Wednesday, July 6, 2016
JACKSON Rabbi Jeremy Simons knows his Bible too well to lend credence to people who cherry-pick verses to use it to support House Bill 1523, a law that many criticize as discriminatory against the LGBT community.
"If you read those very same pages of the Bible, you will read the commandment: 'You shall not oppress the stranger,'" Simons said at a rally at the state capitol just hours after U.S. District Court of the Southern District of Mississippi Judge Carlton Reeves blocked the bill from taking effect.
But with five years of seminary under his belt, Simons says, he has counted the many ways that the Bible tells its adherents not to oppress others. A member of the Union for Reform Judaism, which for decades has advocated for inclusive treatment of LGBT people, Simons stands firmly against HB 1523.
Simons stood on the steps of the capitol, speaking in turn with representatives from the NAACP, ACLU and other community stakeholders celebrating Reeves' ruling on HB 1523. The rabbi spoke to the religious hypocrisy of the bill.
"'You shall not oppress the stranger, for you were strangers in the land of Egypt,'" he continued. "You will not read that once, you will not read that twice, you will read that 36 times in the Bible. That is more than any other commandment by far."
"A stranger is not simply someone who doesn't live in your community. A stranger in the biblical sense is anybody who is a minority, anybody who is vulnerable. Anybody who could be the victim of oppression, you shall not oppress. ... This is not about religion," Simons said. "This is about bigotry."
In a 60-page opinion, Reeves discussed the discriminatory impact the bill would have on the LGBT community in Mississippi, saying that the "title, text and history of HB 1523 indicate that the bill was the State's attempt to put LGBT citizens back in their place after Obergefell," the case that made it legal for couples to have legally protected same-sex marriages.
"Religious freedom was one of the building blocks of this great nation, and after the nation was torn apart, the guarantee of equal protection under law was used to stitch it back together," Reeves wrote.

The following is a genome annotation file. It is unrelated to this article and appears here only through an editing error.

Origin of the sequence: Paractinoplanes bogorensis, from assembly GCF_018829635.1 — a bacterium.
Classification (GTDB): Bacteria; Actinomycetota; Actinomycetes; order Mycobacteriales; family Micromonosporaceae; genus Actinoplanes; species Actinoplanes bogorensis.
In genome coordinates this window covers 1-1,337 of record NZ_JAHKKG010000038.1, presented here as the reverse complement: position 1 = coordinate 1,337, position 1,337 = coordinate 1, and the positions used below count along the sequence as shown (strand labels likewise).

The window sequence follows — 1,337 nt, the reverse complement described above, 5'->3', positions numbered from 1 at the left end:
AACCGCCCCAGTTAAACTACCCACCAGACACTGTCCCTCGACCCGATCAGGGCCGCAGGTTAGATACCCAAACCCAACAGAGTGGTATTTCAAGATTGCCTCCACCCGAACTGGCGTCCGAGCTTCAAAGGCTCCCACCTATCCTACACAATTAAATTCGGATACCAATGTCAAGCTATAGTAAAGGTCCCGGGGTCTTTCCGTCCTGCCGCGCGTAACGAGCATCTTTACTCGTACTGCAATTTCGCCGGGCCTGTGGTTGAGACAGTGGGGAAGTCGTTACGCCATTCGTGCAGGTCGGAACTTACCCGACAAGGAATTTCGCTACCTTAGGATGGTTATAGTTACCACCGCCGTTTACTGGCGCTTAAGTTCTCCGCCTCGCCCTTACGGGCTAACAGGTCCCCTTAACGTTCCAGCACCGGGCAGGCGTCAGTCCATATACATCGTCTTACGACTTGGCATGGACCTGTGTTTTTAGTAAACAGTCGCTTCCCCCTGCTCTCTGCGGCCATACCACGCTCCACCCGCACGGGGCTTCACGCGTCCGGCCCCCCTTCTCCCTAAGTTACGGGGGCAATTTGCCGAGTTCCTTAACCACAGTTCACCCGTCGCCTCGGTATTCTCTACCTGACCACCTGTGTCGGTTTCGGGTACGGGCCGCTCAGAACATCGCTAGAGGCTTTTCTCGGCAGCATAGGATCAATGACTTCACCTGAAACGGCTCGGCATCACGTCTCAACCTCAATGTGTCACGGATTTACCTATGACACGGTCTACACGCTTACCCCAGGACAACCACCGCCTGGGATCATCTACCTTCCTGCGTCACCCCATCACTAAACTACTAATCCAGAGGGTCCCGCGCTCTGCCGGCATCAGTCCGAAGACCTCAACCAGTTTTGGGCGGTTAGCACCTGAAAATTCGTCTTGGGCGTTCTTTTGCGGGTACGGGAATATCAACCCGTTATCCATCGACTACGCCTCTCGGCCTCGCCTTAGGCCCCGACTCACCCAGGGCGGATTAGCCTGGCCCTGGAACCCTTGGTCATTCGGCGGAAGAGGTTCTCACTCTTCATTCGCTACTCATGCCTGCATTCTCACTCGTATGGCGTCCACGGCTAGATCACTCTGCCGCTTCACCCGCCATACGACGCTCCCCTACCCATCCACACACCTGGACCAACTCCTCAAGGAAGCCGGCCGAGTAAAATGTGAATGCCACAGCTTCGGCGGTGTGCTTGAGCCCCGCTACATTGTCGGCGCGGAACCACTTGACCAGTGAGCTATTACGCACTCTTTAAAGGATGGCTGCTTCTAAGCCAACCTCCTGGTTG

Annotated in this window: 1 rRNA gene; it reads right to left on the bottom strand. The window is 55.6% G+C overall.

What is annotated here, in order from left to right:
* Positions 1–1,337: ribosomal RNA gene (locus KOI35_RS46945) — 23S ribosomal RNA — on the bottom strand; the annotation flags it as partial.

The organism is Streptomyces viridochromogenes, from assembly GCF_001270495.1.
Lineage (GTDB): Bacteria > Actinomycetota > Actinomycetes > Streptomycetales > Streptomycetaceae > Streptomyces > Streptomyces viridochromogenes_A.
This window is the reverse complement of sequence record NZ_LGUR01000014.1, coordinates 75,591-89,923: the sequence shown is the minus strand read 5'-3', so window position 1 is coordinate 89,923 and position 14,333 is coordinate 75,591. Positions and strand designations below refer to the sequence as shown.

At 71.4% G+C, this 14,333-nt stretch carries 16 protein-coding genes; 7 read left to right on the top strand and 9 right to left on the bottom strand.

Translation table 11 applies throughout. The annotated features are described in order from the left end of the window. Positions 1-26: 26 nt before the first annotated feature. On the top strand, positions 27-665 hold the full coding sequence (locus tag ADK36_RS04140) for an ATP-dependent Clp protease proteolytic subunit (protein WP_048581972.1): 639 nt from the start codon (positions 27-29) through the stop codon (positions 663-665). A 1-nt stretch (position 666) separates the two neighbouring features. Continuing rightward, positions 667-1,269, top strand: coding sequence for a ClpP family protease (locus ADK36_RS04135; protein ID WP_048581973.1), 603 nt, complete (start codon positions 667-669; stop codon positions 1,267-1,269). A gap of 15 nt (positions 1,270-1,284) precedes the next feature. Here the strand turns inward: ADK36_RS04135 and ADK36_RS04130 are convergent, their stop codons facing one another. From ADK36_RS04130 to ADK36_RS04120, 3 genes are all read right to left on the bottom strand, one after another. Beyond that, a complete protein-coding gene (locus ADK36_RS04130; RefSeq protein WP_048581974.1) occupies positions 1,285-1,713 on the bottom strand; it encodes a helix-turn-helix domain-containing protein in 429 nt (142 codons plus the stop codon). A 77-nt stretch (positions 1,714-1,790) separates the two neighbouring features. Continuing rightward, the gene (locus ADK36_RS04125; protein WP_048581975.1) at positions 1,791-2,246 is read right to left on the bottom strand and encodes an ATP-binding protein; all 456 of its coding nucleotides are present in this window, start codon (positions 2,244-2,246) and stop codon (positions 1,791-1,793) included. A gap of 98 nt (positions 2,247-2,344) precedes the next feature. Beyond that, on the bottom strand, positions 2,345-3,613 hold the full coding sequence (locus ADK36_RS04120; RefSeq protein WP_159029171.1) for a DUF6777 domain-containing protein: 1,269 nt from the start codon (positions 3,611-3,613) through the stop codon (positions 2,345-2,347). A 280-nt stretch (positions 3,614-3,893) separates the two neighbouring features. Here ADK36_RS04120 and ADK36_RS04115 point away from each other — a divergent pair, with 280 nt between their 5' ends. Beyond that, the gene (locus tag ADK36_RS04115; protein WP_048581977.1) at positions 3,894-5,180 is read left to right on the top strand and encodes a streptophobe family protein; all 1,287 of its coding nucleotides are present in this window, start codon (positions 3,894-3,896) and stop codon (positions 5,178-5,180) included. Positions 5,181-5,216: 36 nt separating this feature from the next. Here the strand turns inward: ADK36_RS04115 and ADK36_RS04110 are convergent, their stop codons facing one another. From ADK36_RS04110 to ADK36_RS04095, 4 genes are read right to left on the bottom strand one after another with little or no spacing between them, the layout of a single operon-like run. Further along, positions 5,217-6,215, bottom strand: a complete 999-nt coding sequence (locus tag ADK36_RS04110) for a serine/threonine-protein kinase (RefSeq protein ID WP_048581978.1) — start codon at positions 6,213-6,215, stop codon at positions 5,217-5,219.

"But HB 1523 does not honor that tradition of religion freedom, nor does it respect the equal dignity of all of Mississippi's citizens. It must be enjoined."
Roberta Kaplan is a New York-based attorney representing the Campaign for Southern Equality in one of the cases against HB 1523 in the state; she also served as the lawyer in the landmark United States v. Windsor case that repealed Section 3 of the Defense of Marriage Act, forcing the federal government to recognize same-sex marriages as legal. She told the Jackson Free Press Friday that she was "elated" at the injunction, but that it wasn't a surprise.
"When you come back to the founding principles of this country, one of the most important ones is the idea that unlike in Europe and unlike, frankly, some of the early colonists who had really violent debates about matters of Christian beliefs, that the right thing for the government to do and the way to have a more perfect union is for the government to stay out of those debates," Kaplan said.
"In passing this law, the Mississippi government sought to take sides in matters religious people have very strong disagreements about today on both sides of this issue," she said. "And if there's anything that violates the establishment clause, it's doing that."